intent {
goal {
viv.gratuity.CalculateTip {
subplan {
goal { viv.gratuity.ServiceBillTotal }
value { viv.money.PrefixSymbol ($) }
value { viv.money.CurrencyValue (97.0) }
value { viv.gratuity.TipPercent (18.0) }

The order in which the Planner executes each action will affect your capsule's user experience. If information is missing and can't be supplied from context or from learning, the order in which the user is prompted for the missing values might matter to you. For example, if the user's request in a flight booking capsule is "book me a flight to Chicago", you should first ask when the user wants to leave, not when the user wants to return. Also, be aware that the user might be prompted to provide information for models that you did not create, but have been imported from other capsules and used by Bixby in the execution graph.

If your capsule's behavior isn't what you expect, your first course of action should be to look at the generated execution graph in the debugger, and see if it's reasonable and behaving the way you expect.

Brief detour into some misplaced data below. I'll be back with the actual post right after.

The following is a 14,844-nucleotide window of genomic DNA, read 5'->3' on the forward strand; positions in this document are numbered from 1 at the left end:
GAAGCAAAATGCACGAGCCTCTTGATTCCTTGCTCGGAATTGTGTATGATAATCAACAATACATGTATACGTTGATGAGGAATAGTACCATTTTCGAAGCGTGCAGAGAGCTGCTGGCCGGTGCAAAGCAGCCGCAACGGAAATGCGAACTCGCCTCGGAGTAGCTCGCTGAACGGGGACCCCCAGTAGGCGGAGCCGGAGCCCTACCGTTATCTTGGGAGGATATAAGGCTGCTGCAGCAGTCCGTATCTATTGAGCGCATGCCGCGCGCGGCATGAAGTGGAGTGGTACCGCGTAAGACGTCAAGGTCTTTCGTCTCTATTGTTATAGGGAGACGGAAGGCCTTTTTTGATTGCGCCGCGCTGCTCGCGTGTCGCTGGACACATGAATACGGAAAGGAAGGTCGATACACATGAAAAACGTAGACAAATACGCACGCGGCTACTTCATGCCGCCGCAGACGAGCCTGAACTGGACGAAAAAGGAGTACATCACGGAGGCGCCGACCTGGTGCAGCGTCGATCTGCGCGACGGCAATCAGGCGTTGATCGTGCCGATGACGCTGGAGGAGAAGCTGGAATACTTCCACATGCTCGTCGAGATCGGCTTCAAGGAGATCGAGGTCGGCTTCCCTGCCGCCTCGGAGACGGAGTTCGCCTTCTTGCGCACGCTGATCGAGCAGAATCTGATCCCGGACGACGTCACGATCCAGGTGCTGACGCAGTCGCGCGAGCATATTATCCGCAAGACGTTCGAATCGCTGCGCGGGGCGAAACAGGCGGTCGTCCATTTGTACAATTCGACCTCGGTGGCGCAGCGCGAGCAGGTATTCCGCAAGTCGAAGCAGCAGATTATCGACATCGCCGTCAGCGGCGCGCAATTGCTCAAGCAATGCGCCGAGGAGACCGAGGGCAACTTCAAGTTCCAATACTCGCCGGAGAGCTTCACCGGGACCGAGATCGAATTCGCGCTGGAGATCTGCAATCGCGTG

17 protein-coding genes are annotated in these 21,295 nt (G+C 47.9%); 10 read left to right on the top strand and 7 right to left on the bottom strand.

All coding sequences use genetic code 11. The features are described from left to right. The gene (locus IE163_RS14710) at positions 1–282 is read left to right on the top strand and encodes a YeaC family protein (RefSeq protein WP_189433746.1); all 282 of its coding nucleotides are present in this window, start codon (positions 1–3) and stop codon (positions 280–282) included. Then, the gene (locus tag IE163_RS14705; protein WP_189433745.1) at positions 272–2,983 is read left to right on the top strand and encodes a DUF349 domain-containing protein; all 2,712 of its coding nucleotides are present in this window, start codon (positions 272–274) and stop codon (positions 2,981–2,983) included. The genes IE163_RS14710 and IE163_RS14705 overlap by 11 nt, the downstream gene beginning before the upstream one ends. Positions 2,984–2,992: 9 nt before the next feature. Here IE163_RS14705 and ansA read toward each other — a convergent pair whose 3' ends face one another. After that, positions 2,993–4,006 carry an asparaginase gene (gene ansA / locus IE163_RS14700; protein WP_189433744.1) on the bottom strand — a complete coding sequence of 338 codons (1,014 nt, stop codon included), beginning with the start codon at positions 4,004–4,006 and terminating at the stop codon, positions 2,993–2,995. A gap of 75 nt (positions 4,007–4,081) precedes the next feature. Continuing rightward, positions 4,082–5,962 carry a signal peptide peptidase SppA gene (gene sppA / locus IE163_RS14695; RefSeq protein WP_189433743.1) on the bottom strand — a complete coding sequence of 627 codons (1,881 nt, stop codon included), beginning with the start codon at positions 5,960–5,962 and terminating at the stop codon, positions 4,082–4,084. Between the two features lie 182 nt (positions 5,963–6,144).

Keep in mind that, when Bixby receives a user request, it attempts to identify a relevant capsule or gives low confidence if no capsules are relevant (such as if the user gives a random or garbage request). Once a capsule is chosen, Bixby then tries to identify the most relevant goal for the utterance. If there is only one goal in your capsule, then that is considered the best goal. You are restricted to testing only your capsule, so strive to ensure your capsule addresses all of the utterances for your use cases. While testing, you should not have to worry about extraneous utterances matching your capsule as those will not be the case with your users.